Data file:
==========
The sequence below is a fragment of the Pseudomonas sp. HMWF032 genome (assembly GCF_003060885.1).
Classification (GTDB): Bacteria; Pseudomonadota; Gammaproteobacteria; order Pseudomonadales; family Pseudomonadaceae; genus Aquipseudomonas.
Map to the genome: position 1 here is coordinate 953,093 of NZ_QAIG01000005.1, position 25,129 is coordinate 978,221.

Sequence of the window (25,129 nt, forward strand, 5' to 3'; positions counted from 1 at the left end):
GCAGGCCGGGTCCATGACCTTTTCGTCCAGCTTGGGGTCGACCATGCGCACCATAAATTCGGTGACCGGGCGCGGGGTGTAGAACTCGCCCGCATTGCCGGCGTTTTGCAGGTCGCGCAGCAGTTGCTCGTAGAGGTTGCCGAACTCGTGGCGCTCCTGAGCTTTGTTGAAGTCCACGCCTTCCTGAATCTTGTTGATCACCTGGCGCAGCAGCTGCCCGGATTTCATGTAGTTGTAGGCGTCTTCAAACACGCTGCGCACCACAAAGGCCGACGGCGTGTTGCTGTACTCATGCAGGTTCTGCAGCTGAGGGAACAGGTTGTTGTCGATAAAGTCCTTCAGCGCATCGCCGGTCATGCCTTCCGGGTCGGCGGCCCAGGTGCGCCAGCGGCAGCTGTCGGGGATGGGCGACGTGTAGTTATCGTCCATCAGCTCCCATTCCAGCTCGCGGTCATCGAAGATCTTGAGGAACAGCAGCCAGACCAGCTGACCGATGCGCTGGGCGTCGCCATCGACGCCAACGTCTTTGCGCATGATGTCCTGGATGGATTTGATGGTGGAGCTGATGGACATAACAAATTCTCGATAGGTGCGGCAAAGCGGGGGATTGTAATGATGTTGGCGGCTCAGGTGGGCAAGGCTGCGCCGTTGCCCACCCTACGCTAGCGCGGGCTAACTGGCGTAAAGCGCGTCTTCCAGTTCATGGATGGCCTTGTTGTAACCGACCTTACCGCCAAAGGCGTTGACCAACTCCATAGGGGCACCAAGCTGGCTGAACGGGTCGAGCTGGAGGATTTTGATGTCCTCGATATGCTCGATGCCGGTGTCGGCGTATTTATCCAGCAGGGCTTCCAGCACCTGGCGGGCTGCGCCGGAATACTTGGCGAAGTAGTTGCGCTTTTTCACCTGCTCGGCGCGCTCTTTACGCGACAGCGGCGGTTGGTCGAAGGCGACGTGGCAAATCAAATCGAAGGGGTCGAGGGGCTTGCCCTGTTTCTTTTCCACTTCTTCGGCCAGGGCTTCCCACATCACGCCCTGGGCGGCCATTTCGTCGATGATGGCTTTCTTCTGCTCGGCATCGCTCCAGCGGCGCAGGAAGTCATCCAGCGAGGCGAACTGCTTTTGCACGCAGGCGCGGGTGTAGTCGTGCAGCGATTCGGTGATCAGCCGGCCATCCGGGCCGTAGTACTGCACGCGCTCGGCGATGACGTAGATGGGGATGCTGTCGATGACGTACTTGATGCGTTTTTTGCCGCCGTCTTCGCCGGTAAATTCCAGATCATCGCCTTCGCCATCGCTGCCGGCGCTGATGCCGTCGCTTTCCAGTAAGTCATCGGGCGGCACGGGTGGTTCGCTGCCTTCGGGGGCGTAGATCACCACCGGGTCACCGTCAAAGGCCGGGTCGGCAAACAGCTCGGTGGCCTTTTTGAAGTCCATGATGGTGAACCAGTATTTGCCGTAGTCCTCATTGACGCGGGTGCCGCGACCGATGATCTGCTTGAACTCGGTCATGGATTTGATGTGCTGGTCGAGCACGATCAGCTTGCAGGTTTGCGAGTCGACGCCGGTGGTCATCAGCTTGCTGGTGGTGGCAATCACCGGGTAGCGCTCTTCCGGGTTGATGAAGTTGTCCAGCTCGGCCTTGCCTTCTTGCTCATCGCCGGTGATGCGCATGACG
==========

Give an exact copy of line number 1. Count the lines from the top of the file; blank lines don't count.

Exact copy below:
The sequence below is a fragment of the Pseudomonas sp. HMWF032 genome (assembly GCF_003060885.1).